Have you ever received a grade for an exam that is significantly lower than what you expected? You think you did well and the score is unfair. That can happen with the TOEFL as well, and just like in school, you get the chance to request a rescore.
Whenever talking about an exam, a question always comes up. It's "how difficult is the exam?" It is no difference with the TOEFL. Before taking the test, many test takers wonder about the difficulty level of the TOEFL. Unfortunately, there is no simple answer to that question. TOEFL is a language test and real research has proved that it is very difficult to scientifically determine the difficulty level of a language. However, we will try our best to estimate the difficulty level of the TOEFL with all the information we know.
If you are a non-native English speaker who wants to study at an institution in an English-speaking country, most of the time you would be required to submit a TOEFL score. The TOEFL does not have a straightforward grading system like what you have at schools, a wrong answer will surely make you lose points and a correct one will gain you points. So the TOEFL score itself can be confusing. This post hopefully can help explaining the score for you.
There are two forms of the TOEFL: the paper-based (PBT) and the internet-based (iBT) tests. Even though the paper-based format is still used in several around the world, it is very rare compared to the places that use the iBT format. So we will look into only the iBT format in this post.
When is the best time to take the TOEFL? It is a difficult question. There is no solid, always correct answer for this question. You do not want to take the exam too early since you might be unprepared. You also do not want to take it too late, you will not have enough time in case you need a re-take for better scores. The timing for TOEFL is pretty much just guess work, sadly. However, here are a few things that you can consider when choosing a test date so you can maximize your performance while limit difficulties.
If you have ever research about standardized tests for non-English speakers, you would have come across both the TOEFL and the IELTS. The TOEFL is short for Test of English as a Foreign Language, and the IELTS is short for International English Language Testing System. They are both widely accepted tests to certify your level of English proficiency. Some specific English-speaking countries prefer one test over another, but generally, they can both be accepted almost anywhere. If they are so similar to each other, which test should you take? That depends on what your strong suit is and what your program requires.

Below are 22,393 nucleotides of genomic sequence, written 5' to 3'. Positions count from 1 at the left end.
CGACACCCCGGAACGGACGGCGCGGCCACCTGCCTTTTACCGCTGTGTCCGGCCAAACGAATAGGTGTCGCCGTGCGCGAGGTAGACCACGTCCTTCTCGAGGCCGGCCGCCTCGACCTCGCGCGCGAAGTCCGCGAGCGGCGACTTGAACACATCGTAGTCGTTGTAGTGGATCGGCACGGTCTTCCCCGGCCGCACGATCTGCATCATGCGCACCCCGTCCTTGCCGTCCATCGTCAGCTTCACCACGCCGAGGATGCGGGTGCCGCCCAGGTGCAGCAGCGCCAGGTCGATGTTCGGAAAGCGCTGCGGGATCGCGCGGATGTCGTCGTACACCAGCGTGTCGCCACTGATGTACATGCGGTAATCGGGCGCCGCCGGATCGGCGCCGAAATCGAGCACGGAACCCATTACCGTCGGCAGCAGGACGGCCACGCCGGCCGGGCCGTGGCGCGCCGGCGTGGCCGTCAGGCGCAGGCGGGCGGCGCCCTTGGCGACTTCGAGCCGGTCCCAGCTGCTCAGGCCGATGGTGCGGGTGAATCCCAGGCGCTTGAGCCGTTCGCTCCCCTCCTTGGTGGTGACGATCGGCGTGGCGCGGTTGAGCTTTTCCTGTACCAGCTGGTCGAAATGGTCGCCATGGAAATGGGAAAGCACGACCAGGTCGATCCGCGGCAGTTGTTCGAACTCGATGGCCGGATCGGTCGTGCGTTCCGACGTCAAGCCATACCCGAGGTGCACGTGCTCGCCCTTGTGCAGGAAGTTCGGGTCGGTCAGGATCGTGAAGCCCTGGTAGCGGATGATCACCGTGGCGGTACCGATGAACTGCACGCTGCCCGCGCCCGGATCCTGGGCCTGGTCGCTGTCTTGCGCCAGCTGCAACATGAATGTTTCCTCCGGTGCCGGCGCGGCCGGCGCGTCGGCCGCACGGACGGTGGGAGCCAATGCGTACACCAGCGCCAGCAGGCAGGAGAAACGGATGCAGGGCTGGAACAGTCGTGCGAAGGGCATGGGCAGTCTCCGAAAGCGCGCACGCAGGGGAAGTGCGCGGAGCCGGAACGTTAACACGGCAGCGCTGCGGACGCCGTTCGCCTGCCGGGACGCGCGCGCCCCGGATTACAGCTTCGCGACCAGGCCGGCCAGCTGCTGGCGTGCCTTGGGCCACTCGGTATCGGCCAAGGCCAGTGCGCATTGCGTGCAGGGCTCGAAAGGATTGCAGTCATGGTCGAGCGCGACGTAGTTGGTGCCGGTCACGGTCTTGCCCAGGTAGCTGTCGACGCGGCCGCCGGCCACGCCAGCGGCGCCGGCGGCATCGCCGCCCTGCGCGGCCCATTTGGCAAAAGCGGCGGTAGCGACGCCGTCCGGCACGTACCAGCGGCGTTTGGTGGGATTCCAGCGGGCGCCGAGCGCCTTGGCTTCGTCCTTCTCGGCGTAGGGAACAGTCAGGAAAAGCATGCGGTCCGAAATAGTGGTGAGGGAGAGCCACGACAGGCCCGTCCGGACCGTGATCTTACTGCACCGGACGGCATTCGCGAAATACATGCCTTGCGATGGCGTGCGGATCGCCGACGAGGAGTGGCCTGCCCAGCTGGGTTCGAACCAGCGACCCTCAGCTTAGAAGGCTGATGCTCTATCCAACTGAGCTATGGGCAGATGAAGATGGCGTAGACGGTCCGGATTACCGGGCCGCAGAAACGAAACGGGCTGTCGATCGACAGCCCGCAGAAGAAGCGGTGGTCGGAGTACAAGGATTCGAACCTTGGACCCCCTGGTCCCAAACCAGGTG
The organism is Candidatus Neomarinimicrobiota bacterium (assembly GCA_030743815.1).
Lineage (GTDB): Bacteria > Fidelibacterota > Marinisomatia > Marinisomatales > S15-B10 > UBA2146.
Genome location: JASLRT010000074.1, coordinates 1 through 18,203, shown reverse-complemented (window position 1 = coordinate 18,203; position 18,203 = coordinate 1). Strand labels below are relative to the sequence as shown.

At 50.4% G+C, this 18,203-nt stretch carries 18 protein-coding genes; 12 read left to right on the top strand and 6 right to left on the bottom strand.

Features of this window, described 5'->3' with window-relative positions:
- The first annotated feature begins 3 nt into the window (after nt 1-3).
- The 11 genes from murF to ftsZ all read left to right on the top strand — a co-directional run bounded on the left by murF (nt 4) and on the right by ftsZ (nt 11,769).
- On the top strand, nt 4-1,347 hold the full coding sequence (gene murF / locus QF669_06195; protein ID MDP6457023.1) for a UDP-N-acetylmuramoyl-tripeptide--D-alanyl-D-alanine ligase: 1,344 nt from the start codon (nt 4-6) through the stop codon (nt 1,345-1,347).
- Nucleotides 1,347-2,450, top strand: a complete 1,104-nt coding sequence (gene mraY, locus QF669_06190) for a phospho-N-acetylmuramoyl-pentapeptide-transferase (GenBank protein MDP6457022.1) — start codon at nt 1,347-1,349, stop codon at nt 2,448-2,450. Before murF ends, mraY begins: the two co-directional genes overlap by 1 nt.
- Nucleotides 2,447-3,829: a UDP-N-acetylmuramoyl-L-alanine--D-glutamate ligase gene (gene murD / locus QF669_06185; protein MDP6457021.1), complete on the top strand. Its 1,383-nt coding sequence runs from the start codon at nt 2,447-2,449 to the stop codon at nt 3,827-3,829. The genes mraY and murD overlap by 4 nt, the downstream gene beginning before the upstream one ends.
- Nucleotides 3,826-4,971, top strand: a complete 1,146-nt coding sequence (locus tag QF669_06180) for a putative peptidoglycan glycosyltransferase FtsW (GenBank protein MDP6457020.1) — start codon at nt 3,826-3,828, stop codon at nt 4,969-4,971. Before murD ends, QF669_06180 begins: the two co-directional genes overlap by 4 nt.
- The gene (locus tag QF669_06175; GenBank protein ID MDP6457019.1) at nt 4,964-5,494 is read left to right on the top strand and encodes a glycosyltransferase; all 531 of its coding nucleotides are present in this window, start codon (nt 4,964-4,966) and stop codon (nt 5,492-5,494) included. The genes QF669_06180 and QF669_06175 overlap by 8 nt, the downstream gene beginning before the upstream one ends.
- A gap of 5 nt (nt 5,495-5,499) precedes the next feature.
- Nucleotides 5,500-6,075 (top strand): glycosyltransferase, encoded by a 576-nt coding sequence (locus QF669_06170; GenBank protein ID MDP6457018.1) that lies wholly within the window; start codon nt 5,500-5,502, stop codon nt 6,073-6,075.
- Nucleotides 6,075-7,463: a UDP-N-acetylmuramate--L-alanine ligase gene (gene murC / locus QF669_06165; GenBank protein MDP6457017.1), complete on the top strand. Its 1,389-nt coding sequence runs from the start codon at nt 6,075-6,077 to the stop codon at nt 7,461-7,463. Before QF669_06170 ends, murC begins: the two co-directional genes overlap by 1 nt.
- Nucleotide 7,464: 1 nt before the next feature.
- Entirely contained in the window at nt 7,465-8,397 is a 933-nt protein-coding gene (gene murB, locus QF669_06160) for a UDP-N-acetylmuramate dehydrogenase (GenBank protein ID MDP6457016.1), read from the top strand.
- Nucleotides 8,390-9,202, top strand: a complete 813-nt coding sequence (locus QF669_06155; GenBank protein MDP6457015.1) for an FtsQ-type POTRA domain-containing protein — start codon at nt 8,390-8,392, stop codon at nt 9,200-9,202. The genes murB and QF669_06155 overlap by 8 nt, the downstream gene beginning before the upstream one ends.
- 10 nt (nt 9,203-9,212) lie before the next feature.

The TOEFL reading section is broken down into 8 different reading question types and 4 formats. The way to get a high score is to become familiar with all types of questions. This will help you to narrow down the options and select the right answer. Here is a quick run-down of each question type you will encounter:
This is part of a series of TOEFL Reading Question Types. In today’s post, we will discuss an “Essential Information question”. In an “Essential Information question”, you will see the question you see an entire sentence highlighted in the reading passage.
The question will ask you to choose which of the 4 answer option sentences is equal to the highlighted sentence. The correct sentence will be paragraphed so it is different than the highlighted one, but still convey all the important information. Incorrect sentences will represent a detail or concept inaccurately, leave out an important detail, change the original meaning of the sentence.